Of course, it’s not just about internal meetings, there are also e-mails, instant messages and so on:

  • Executives are interrupted, in one way or another, by colleagues on average every 15 minutes during the working day.

Combine these various pieces of data, and you might be thinking that this is such an extreme situation (what one of our clients calls a ‘collaboration train wreck’) that something radical is required.

Poor collaboration has major resource and bandwidth implications. Our data (from a dozen 7 figure projects) suggests that it can cut productivity and efficiency by up to 35%, speed and agility by up to 50%. Moreover, it can increase project risk by up to 20% being directly linked to two important effects – project hubris and nodding dogs syndrome.

Why stop at cutting the number of meetings when there is the potential to turn collaboration from a drain on time and productivity to a force multiplier in terms of performance, energy and innovation.

Half of internal collaboration (53%) adds little or no value.

The Potential for Radical Benefits

It is not just about ‘fixing a problem’, but exploiting a big opportunity too. People are the key resource within many organizations and poor collaboration is a major drain on their skills, creativity and engagement.

Thus, anything that improves collaboration removes an important resource bottleneck and can have a radical effect on performance (as well as on a range of other variables such as pressure, vitality, innovation and so on).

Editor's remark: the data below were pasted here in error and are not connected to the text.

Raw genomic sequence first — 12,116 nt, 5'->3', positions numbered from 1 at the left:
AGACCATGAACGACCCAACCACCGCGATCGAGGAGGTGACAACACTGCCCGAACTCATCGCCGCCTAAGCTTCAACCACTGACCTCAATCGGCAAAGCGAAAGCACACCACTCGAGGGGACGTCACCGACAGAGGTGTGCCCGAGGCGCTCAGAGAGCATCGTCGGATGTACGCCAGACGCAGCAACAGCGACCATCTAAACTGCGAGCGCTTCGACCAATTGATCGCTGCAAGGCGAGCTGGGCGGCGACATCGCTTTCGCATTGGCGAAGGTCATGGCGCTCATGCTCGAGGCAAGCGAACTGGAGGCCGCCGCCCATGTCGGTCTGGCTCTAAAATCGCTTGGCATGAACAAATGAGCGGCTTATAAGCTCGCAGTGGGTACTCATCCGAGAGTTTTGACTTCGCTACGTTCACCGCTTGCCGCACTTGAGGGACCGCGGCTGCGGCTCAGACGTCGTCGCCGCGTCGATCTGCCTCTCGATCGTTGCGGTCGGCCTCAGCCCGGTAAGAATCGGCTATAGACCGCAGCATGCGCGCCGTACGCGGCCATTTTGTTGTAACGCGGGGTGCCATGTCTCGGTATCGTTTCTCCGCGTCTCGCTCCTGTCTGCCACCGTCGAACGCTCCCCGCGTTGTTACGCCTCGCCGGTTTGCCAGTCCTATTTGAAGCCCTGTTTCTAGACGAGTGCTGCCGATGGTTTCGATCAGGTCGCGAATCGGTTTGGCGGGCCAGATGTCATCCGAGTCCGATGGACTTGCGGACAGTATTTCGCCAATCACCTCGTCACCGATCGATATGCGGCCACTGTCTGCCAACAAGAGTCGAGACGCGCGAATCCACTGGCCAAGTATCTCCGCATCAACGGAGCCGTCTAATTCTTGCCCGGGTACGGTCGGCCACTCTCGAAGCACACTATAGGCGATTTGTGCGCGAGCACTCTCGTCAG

‘Here is a radical idea’ says one of our coaching team. ‘Collaboration is essential, and we need to do more of it, not less of it’ she continues. ‘Simply turning up to meetings is not enough’ she adds. ‘Every leader has to work at it. Together, we need to make sure that collaboration is as effective as possible in building new networks (within and between teams), enabling maximum productivity, inspiring innovation and fostering the relationships that enable people to grow and thrive’ she adds. 

Radical collaboration is when leaders (and their teams) take control of the way they work, interact and align

Searching for Radical Solutions

There is a growing awareness of the need to tackle the issue of collaboration and some solutions have been radical in ways. Most are focused on internal meetings, with some organizations setting targets to reduce:

  • The number of internal meetings (e.g. 20-30%)
  • The duration of meetings
  • The number of meeting attendees
  • The days in which meetings can take place and so on. 
  • The aim is to enable people to get more stuff done and free up time for more valuable work. It is also to remove an important source of frustration.  

Cutting the number of meetings or the time spent in meetings is an obvious strategy, but not a very radical one. While it will likely free up some time, there is a bigger prize to be had. Indeed, with levels of productivity and efficiency put at 67% it is a big prize indeed.

Relying on meeting sanctions alone may not be enough.

Cutting down on the number of meetings is clearly one strategy to improve the effectiveness of internal collaboration. Fewer meetings will hopefully mean that more work gets done and that those meetings that do happen are better. However, relying on meeting sanctions alone may not be enough.  

Client Story
Productivity and engagement now top the agenda. But, in addressing these issues, one Leadership Team had a startling realization: There is ‘the work’, and then there is the ‘work about the work’. The team discovered that ‘Work about the work’ accounted for more than 50% of its working week. That includes internal meetings, procedures, reporting and so on. It was a significant source of inefficiency that was previously hidden. Read the full story here.

Beyond Meetings: The Way We Work